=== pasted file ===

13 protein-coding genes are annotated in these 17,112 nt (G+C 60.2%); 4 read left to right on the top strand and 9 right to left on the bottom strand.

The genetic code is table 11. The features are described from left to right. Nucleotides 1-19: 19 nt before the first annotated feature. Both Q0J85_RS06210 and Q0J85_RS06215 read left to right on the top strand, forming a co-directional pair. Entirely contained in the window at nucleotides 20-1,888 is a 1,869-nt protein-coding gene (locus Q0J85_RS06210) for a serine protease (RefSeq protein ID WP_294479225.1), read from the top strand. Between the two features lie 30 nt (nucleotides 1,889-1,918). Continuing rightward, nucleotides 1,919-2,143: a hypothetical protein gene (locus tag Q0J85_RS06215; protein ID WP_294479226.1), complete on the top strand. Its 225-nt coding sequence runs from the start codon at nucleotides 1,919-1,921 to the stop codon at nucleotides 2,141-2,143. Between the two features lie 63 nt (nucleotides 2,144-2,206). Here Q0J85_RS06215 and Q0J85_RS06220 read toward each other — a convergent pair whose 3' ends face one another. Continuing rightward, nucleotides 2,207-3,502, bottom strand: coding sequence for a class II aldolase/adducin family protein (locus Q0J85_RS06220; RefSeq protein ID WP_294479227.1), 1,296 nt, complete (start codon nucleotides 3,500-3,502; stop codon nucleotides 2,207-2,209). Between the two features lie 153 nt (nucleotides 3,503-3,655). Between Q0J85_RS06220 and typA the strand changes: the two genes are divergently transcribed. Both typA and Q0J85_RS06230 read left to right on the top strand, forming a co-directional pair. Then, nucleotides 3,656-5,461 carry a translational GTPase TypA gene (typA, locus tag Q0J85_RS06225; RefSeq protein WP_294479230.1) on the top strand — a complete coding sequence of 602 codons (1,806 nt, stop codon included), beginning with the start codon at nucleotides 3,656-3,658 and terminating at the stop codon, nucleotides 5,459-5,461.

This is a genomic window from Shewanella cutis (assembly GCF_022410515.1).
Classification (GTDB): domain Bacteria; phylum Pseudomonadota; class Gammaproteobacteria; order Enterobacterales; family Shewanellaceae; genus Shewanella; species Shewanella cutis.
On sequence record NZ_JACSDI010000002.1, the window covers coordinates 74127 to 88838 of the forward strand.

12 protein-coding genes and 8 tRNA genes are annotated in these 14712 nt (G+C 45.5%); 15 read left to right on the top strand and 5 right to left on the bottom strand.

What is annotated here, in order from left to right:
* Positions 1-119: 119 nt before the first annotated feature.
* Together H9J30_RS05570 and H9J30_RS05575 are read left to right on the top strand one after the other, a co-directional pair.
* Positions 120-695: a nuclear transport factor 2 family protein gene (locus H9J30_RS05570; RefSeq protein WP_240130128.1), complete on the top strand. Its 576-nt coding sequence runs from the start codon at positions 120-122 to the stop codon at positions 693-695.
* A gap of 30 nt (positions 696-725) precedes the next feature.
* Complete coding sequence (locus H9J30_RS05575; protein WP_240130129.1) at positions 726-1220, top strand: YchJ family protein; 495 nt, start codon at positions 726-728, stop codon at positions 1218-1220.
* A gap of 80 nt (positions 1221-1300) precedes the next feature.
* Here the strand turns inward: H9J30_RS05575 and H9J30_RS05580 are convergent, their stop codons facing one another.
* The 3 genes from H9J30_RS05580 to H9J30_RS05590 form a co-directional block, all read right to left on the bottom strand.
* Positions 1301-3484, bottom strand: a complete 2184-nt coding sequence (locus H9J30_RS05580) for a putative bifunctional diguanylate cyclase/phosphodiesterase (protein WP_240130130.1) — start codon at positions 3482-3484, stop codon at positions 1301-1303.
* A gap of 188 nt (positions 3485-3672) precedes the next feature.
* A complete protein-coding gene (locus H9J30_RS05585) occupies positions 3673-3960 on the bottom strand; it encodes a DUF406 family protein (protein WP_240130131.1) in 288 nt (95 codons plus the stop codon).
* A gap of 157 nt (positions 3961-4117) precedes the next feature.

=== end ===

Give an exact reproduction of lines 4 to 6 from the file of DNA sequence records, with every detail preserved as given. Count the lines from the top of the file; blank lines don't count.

Classification (GTDB): domain Bacteria; phylum Pseudomonadota; class Gammaproteobacteria; order Enterobacterales; family Shewanellaceae; genus Shewanella; species Shewanella cutis.
On sequence record NZ_JACSDI010000002.1, the window covers coordinates 74127 to 88838 of the forward strand.

12 protein-coding genes and 8 tRNA genes are annotated in these 14712 nt (G+C 45.5%); 15 read left to right on the top strand and 5 right to left on the bottom strand.